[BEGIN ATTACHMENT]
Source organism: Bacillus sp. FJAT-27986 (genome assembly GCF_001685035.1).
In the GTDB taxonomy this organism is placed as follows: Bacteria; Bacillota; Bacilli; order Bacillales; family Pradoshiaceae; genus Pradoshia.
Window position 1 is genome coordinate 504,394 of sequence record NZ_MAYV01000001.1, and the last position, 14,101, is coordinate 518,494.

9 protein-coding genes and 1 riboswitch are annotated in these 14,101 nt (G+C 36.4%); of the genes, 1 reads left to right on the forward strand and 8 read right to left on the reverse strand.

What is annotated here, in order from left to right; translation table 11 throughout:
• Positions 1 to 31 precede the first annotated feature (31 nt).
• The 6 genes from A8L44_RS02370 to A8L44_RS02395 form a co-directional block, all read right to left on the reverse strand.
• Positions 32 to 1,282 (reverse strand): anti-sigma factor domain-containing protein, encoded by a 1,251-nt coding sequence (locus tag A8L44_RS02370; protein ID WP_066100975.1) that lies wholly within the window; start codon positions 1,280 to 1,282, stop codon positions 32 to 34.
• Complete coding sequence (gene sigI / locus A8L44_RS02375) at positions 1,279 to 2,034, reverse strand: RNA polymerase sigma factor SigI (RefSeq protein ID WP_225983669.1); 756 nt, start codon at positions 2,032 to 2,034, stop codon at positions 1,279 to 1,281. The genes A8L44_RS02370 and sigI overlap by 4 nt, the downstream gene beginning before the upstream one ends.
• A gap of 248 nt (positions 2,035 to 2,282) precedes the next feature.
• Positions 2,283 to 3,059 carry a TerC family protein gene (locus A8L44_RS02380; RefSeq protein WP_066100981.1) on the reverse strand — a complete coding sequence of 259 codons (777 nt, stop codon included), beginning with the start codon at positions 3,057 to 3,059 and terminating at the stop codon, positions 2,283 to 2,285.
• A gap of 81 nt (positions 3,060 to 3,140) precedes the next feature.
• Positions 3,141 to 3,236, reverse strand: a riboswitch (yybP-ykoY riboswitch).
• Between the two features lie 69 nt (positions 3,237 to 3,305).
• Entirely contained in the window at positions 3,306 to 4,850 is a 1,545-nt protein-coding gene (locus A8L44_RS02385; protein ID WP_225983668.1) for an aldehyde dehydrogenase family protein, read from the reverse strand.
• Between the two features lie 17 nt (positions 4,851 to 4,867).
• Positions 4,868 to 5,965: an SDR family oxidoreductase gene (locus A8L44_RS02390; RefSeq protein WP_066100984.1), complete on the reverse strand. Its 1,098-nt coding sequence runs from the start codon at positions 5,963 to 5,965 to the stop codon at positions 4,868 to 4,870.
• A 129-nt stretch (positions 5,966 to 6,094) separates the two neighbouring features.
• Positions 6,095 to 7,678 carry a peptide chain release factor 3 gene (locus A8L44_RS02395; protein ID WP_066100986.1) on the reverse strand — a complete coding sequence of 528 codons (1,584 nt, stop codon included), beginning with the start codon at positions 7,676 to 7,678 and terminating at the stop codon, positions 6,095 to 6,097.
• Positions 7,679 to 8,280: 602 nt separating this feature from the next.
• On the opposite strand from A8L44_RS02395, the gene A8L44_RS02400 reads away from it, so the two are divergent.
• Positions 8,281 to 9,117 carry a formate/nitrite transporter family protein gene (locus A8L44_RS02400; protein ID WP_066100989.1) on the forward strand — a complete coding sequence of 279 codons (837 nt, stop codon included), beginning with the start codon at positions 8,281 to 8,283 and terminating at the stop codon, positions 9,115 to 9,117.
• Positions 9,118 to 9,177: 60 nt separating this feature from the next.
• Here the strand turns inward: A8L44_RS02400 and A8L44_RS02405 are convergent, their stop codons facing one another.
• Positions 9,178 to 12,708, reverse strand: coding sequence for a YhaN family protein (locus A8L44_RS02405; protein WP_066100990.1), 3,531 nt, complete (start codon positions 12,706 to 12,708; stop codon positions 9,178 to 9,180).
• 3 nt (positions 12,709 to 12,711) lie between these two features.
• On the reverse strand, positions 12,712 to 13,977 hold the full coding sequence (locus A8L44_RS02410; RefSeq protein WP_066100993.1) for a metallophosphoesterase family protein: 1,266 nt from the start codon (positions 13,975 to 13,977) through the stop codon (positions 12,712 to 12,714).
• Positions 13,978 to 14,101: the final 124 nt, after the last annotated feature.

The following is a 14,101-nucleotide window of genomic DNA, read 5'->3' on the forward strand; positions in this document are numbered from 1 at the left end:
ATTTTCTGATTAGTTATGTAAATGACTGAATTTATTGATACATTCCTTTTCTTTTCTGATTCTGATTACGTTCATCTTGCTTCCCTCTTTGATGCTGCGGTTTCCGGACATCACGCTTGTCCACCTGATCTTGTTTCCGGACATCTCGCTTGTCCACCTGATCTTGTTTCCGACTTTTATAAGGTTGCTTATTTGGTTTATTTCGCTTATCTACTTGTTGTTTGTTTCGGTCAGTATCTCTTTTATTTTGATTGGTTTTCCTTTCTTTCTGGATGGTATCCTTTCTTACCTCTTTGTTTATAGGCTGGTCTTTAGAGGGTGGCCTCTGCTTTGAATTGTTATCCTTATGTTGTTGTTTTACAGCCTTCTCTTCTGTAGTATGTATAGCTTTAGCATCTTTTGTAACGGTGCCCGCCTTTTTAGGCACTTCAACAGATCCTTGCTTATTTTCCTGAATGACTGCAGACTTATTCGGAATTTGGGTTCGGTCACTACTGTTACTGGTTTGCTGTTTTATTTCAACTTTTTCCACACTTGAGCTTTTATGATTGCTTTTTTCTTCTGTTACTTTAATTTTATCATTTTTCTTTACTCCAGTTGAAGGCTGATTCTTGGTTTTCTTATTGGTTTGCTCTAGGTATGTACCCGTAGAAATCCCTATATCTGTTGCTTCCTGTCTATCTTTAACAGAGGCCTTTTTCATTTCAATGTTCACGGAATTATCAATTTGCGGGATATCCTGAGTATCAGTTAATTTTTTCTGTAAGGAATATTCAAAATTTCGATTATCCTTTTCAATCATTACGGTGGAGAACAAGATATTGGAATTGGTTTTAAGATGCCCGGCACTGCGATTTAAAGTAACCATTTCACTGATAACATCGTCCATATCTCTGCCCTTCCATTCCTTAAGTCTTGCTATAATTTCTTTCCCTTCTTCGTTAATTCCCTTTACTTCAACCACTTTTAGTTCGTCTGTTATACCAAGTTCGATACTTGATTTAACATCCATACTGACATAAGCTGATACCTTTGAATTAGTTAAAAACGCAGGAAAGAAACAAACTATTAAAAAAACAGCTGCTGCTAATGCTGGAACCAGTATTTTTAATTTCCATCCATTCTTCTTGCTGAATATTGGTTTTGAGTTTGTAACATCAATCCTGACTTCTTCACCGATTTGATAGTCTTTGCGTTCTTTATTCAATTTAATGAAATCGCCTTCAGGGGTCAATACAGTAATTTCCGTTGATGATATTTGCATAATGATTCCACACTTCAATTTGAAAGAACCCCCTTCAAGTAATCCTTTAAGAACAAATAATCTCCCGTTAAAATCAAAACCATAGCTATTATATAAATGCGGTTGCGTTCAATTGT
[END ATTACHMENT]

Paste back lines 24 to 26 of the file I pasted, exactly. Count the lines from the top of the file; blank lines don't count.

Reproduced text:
• Here the strand turns inward: A8L44_RS02400 and A8L44_RS02405 are convergent, their stop codons facing one another.
• Positions 9,178 to 12,708, reverse strand: coding sequence for a YhaN family protein (locus A8L44_RS02405; protein WP_066100990.1), 3,531 nt, complete (start codon positions 12,706 to 12,708; stop codon positions 9,178 to 9,180).
• 3 nt (positions 12,709 to 12,711) lie between these two features.